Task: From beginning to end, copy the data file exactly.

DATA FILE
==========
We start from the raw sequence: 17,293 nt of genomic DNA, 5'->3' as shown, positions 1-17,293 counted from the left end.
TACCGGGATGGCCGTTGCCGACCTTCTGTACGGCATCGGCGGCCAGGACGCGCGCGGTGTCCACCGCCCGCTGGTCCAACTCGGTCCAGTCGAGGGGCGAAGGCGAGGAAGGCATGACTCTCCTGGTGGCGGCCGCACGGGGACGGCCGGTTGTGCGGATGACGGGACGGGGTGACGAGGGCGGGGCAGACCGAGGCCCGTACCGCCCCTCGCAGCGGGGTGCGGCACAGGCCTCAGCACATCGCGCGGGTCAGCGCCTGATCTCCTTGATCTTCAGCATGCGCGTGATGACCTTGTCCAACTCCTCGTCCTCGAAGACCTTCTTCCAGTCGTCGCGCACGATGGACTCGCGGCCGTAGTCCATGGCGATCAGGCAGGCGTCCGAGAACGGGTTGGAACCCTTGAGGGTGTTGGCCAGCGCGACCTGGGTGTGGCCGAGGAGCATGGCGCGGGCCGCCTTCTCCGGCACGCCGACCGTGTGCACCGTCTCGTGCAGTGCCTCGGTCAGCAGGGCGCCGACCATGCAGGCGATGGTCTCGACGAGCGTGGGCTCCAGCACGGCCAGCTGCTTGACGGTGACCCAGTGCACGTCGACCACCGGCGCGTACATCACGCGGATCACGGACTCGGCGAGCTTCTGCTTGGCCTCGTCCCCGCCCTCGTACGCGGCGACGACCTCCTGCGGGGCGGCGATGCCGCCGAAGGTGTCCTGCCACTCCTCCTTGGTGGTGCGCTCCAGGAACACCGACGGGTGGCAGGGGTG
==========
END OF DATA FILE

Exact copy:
We start from the raw sequence: 17,293 nt of genomic DNA, 5'->3' as shown, positions 1-17,293 counted from the left end.
TACCGGGATGGCCGTTGCCGACCTTCTGTACGGCATCGGCGGCCAGGACGCGCGCGGTGTCCACCGCCCGCTGGTCCAACTCGGTCCAGTCGAGGGGCGAAGGCGAGGAAGGCATGACTCTCCTGGTGGCGGCCGCACGGGGACGGCCGGTTGTGCGGATGACGGGACGGGGTGACGAGGGCGGGGCAGACCGAGGCCCGTACCGCCCCTCGCAGCGGGGTGCGGCACAGGCCTCAGCACATCGCGCGGGTCAGCGCCTGATCTCCTTGATCTTCAGCATGCGCGTGATGACCTTGTCCAACTCCTCGTCCTCGAAGACCTTCTTCCAGTCGTCGCGCACGATGGACTCGCGGCCGTAGTCCATGGCGATCAGGCAGGCGTCCGAGAACGGGTTGGAACCCTTGAGGGTGTTGGCCAGCGCGACCTGGGTGTGGCCGAGGAGCATGGCGCGGGCCGCCTTCTCCGGCACGCCGACCGTGTGCACCGTCTCGTGCAGTGCCTCGGTCAGCAGGGCGCCGACCATGCAGGCGATGGTCTCGACGAGCGTGGGCTCCAGCACGGCCAGCTGCTTGACGGTGACCCAGTGCACGTCGACCACCGGCGCGTACATCACGCGGATCACGGACTCGGCGAGCTTCTGCTTGGCCTCGTCCCCGCCCTCGTACGCGGCGACGACCTCCTGCGGGGCGGCGATGCCGCCGAAGGTGTCCTGCCACTCCTCCTTGGTGGTGCGCTCCAGGAACACCGACGGGTGGCAGGGGTG